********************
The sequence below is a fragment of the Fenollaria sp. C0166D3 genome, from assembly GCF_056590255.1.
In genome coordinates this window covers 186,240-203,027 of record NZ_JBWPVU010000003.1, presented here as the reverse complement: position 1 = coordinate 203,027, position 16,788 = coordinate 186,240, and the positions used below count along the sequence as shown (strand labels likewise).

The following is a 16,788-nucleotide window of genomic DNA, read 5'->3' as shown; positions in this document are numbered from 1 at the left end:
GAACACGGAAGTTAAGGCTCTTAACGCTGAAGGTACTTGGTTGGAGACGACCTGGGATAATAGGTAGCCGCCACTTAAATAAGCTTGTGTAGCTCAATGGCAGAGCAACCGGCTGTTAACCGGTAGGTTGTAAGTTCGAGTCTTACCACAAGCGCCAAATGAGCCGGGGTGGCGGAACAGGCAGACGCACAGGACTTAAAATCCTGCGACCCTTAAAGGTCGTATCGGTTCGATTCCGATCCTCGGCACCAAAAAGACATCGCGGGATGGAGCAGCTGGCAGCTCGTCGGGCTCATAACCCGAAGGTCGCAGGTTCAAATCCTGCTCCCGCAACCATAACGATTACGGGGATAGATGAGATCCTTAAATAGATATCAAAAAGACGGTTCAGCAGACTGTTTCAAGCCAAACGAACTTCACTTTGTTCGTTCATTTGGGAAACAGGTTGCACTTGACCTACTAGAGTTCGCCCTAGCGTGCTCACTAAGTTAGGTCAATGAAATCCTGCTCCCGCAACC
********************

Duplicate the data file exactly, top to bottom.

The sequence below is a fragment of the Fenollaria sp. C0166D3 genome, from assembly GCF_056590255.1.
In genome coordinates this window covers 186,240-203,027 of record NZ_JBWPVU010000003.1, presented here as the reverse complement: position 1 = coordinate 203,027, position 16,788 = coordinate 186,240, and the positions used below count along the sequence as shown (strand labels likewise).

The following is a 16,788-nucleotide window of genomic DNA, read 5'->3' as shown; positions in this document are numbered from 1 at the left end:
GAACACGGAAGTTAAGGCTCTTAACGCTGAAGGTACTTGGTTGGAGACGACCTGGGATAATAGGTAGCCGCCACTTAAATAAGCTTGTGTAGCTCAATGGCAGAGCAACCGGCTGTTAACCGGTAGGTTGTAAGTTCGAGTCTTACCACAAGCGCCAAATGAGCCGGGGTGGCGGAACAGGCAGACGCACAGGACTTAAAATCCTGCGACCCTTAAAGGTCGTATCGGTTCGATTCCGATCCTCGGCACCAAAAAGACATCGCGGGATGGAGCAGCTGGCAGCTCGTCGGGCTCATAACCCGAAGGTCGCAGGTTCAAATCCTGCTCCCGCAACCATAACGATTACGGGGATAGATGAGATCCTTAAATAGATATCAAAAAGACGGTTCAGCAGACTGTTTCAAGCCAAACGAACTTCACTTTGTTCGTTCATTTGGGAAACAGGTTGCACTTGACCTACTAGAGTTCGCCCTAGCGTGCTCACTAAGTTAGGTCAATGAAATCCTGCTCCCGCAACC